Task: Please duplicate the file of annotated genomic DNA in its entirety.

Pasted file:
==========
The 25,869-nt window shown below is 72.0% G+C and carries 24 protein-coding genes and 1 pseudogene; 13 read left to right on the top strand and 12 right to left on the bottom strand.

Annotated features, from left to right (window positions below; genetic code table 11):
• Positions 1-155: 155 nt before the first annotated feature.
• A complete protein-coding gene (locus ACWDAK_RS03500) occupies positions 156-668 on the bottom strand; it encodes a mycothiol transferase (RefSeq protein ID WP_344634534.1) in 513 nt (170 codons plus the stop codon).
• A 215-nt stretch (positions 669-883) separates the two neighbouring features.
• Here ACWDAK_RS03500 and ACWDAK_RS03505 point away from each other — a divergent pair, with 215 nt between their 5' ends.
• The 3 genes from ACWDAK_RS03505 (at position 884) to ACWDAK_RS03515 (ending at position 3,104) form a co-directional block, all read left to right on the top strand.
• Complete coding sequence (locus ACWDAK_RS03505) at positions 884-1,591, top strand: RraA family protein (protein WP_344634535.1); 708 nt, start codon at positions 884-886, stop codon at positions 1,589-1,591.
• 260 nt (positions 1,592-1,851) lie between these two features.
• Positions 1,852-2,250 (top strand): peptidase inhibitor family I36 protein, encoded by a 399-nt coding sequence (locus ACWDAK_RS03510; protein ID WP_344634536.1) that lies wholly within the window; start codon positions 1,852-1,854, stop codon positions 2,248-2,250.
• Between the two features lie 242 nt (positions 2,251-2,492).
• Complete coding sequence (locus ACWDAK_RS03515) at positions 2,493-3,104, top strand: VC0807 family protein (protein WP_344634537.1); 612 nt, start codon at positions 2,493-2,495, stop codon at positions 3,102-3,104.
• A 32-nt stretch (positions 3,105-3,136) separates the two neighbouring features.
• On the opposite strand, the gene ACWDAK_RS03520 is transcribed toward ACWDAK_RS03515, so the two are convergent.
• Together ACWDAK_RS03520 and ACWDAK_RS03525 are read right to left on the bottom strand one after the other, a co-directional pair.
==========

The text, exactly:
The 25,869-nt window shown below is 72.0% G+C and carries 24 protein-coding genes and 1 pseudogene; 13 read left to right on the top strand and 12 right to left on the bottom strand.

Annotated features, from left to right (window positions below; genetic code table 11):
• Positions 1-155: 155 nt before the first annotated feature.
• A complete protein-coding gene (locus ACWDAK_RS03500) occupies positions 156-668 on the bottom strand; it encodes a mycothiol transferase (RefSeq protein ID WP_344634534.1) in 513 nt (170 codons plus the stop codon).
• A 215-nt stretch (positions 669-883) separates the two neighbouring features.
• Here ACWDAK_RS03500 and ACWDAK_RS03505 point away from each other — a divergent pair, with 215 nt between their 5' ends.
• The 3 genes from ACWDAK_RS03505 (at position 884) to ACWDAK_RS03515 (ending at position 3,104) form a co-directional block, all read left to right on the top strand.
• Complete coding sequence (locus ACWDAK_RS03505) at positions 884-1,591, top strand: RraA family protein (protein WP_344634535.1); 708 nt, start codon at positions 884-886, stop codon at positions 1,589-1,591.
• 260 nt (positions 1,592-1,851) lie between these two features.
• Positions 1,852-2,250 (top strand): peptidase inhibitor family I36 protein, encoded by a 399-nt coding sequence (locus ACWDAK_RS03510; protein ID WP_344634536.1) that lies wholly within the window; start codon positions 1,852-1,854, stop codon positions 2,248-2,250.
• Between the two features lie 242 nt (positions 2,251-2,492).
• Complete coding sequence (locus ACWDAK_RS03515) at positions 2,493-3,104, top strand: VC0807 family protein (protein WP_344634537.1); 612 nt, start codon at positions 2,493-2,495, stop codon at positions 3,102-3,104.
• A 32-nt stretch (positions 3,105-3,136) separates the two neighbouring features.
• On the opposite strand, the gene ACWDAK_RS03520 is transcribed toward ACWDAK_RS03515, so the two are convergent.
• Together ACWDAK_RS03520 and ACWDAK_RS03525 are read right to left on the bottom strand one after the other, a co-directional pair.